Alexander Garden is divided into three parts: the Upper, Middle and Lower (the latter is closed to the public). The Upper GardenRussian: Verkhniy sad or Верхний сад is situated between the Uglovaya Arsenalnaya TowerRussian: Uglovaya Arsenalnaya bashnya or Угловая Арсенальная башня of the Kremlin and the Troitsky BridgeRussian: Troitskiy most or Троицкий мост that connects the Kutafya and Troitskaya TowersRussian: Kutafia i Troitskaya bashni or Кутафья и Троицкая башни. You can get into the Upper Garden from the Historical Museum side by walking through a cast iron gate designed by Y. Paskal and adorned with the symbols of victory and military triumph. On the left-hand side – by the Kremlin Wall – is the Tomb of the Unknown SoldierRussian: Mogila Neizvestnogo Soldata or Могила Неизвестного Солдата. This memorial opened in 1967 when the remains of an unidentified soldier who died defending Moscow near the city of ZelenogradRussian: Зеленоград, just forty kilometres away from the capital, were relocated to the Kremlin Moscow. Set up next to the Eternal FlameRussian: Vechnyi ogon' or Вечный огонь is the main post of the Guard of HonourRussian: pochetnyi karaul or почетный караул (ceremonial duties are performed by members of the Kremlin RegimentRussian: Prezidentskiy polk or Президентский полк). The Alley of GloryRussian: Alleya Slavy or Аллея Славы to the side of the Tomb is paved with 13 granite blocks with the names of Hero Cities etched into them. Each block encapsulates some soil brought from a battlefield. There’s also a stele bearing the names of 40 Cities of Military Glory.
The Upper Garden has a war memorial in honour of the war of 1812. This is the Italian GrottoRussian: Italianskiy grot or Итальянский грот, also known as The Ruins, constructed between 1820 and 1823 per the design of the aforementioned Joseph Bové. The grotto stands at the foot of the Srednyaya Arsenalnaya TowerRussian: Srednyaya Arsenalnaya bashnya or Средняя Арсенальная башня and represents a small cave built from rough rocks with a white Doric colonnade inside. At first sight, you may struggle to see any connection between the war and this grotto, but it’s there: the rough, rustic stone walls are made from the fragments of buildings destroyed by the French. You can walk to the top of the grotto and from there enjoy the view of the Garden and Manege Square.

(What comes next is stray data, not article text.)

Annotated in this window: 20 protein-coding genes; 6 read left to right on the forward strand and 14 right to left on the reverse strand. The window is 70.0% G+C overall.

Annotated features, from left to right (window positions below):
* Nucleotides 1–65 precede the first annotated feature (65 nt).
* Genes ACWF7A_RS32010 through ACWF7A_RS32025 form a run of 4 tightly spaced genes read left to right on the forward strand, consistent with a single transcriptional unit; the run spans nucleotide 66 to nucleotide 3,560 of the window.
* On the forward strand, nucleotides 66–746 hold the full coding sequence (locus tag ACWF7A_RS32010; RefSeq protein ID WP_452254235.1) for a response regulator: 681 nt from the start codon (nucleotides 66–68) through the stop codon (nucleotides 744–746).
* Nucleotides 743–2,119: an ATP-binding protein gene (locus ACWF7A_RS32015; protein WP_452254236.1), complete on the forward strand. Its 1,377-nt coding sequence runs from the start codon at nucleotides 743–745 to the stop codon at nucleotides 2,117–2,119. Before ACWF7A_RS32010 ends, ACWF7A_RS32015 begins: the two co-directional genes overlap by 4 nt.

Monuments of the Romanov tsar dinasty
Another monument to the past located in the Upper Garden is the so-called Romanov ObeliskRussian: Romanovskiy obelisk or Романовский обелиск. It was erected in 1914 for the tercentenary of the Romanov dynastythe second dynasty to rule Russia, after the House of Rurik, reigning from 1613 until the February Revolution of 1917. In Soviet times, however, the royal names etched on it were replaced by the names of philosophers and activists of the Great October Socialist Revolution (1917). In 2013, the original inscription was restored and the obelisk looked just as it did before the Soviet era. Close to the obelisk is a statue of Patriarch Hermogenesthe Patriarch of Moscow and all Russia from 1606 by Y. Shcherbakov, unveiled in 2013. Hermogenes was the head of the Russian church during the Time of Troubles period of political crisis in Russia that followed the demise of the Rurik dynasty (1598) and ended with the establishment of the Romanov dynasty (1613)(17th century). During the Polish intervention, he was incarcerated by the Poles, but continued sending out letters from his prison to all cities, urging them to fight against the aggressor. Unfazed by any threats or promises, he refused to cooperate with the invaders and starved to death before Moscow’s liberation.
Next, we get to the Middle GardenRussian: Sredniy sad or Средний сад, where you’ll see a statue of Emperor Alexander I, which was unveiled in 2014 (another work by Y. Shcherbakov). The monument was created for the bicentenary of the victory in the war against Napoleon, and is particularly symbolic because the Garden bears the name of this very emperor.